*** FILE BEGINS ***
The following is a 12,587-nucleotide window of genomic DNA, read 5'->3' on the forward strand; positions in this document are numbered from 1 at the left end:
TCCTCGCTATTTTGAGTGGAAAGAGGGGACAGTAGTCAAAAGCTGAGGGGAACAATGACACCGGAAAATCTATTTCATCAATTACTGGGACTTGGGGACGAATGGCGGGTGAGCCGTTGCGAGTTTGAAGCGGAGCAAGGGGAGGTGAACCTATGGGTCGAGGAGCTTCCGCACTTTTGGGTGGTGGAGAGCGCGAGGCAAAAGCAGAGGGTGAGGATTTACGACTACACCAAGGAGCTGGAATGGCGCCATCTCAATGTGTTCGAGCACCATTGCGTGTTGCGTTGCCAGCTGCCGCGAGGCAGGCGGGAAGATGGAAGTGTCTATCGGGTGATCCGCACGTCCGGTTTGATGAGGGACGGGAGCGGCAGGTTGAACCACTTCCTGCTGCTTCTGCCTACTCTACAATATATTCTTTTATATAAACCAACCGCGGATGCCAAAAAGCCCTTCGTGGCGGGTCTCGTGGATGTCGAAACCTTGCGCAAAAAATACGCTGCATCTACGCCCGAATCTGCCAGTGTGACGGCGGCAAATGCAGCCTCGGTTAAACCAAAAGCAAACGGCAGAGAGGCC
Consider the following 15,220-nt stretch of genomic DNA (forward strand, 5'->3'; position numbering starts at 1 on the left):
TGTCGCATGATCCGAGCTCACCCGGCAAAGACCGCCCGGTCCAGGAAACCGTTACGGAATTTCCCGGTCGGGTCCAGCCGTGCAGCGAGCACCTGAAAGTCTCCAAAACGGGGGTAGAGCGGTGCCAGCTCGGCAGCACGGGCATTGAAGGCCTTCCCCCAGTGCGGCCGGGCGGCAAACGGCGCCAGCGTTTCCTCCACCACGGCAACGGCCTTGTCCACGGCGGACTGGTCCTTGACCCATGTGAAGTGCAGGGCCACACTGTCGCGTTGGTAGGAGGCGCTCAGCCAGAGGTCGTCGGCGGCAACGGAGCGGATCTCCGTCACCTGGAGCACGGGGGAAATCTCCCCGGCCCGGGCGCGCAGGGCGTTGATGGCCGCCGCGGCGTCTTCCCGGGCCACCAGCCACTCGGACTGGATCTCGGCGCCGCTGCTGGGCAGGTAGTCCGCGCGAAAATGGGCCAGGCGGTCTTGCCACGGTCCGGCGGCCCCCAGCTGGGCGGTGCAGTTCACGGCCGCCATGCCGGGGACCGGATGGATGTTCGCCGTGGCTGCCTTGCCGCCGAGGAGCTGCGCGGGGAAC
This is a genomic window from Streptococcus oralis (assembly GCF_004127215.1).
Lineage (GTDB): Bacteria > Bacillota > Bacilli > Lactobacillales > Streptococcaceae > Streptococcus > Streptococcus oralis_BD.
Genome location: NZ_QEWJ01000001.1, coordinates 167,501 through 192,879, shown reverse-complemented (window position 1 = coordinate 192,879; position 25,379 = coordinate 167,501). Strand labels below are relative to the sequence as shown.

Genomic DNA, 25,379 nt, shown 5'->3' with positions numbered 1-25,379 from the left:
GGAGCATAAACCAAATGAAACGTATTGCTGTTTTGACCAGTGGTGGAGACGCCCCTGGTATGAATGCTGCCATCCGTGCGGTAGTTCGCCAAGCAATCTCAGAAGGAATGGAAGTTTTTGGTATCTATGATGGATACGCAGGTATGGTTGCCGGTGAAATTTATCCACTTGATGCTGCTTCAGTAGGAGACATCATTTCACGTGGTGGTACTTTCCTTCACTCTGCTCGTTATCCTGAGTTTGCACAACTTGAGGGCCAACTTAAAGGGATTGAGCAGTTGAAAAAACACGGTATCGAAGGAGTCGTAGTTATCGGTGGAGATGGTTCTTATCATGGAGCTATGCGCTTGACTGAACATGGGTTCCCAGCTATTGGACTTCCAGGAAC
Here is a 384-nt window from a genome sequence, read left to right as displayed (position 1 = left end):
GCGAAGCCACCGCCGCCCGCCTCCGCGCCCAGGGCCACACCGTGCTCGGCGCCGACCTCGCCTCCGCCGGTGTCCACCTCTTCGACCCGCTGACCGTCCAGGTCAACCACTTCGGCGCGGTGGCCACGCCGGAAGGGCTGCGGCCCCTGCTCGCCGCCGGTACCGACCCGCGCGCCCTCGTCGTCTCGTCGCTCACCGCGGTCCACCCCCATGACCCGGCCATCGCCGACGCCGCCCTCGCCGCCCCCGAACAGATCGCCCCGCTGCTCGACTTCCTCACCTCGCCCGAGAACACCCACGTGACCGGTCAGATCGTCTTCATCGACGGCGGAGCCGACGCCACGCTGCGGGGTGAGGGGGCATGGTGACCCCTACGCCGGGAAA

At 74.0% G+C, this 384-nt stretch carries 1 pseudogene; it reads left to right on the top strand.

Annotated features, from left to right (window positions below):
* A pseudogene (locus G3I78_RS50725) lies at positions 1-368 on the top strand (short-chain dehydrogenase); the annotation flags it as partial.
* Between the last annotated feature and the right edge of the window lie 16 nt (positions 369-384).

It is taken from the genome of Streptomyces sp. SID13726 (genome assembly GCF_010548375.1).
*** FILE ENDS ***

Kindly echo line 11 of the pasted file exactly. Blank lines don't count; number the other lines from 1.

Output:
GCGAAGCCACCGCCGCCCGCCTCCGCGCCCAGGGCCACACCGTGCTCGGCGCCGACCTCGCCTCCGCCGGTGTCCACCTCTTCGACCCGCTGACCGTCCAGGTCAACCACTTCGGCGCGGTGGCCACGCCGGAAGGGCTGCGGCCCCTGCTCGCCGCCGGTACCGACCCGCGCGCCCTCGTCGTCTCGTCGCTCACCGCGGTCCACCCCCATGACCCGGCCATCGCCGACGCCGCCCTCGCCGCCCCCGAACAGATCGCCCCGCTGCTCGACTTCCTCACCTCGCCCGAGAACACCCACGTGACCGGTCAGATCGTCTTCATCGACGGCGGAGCCGACGCCACGCTGCGGGGTGAGGGGGCATGGTGACCCCTACGCCGGGAAA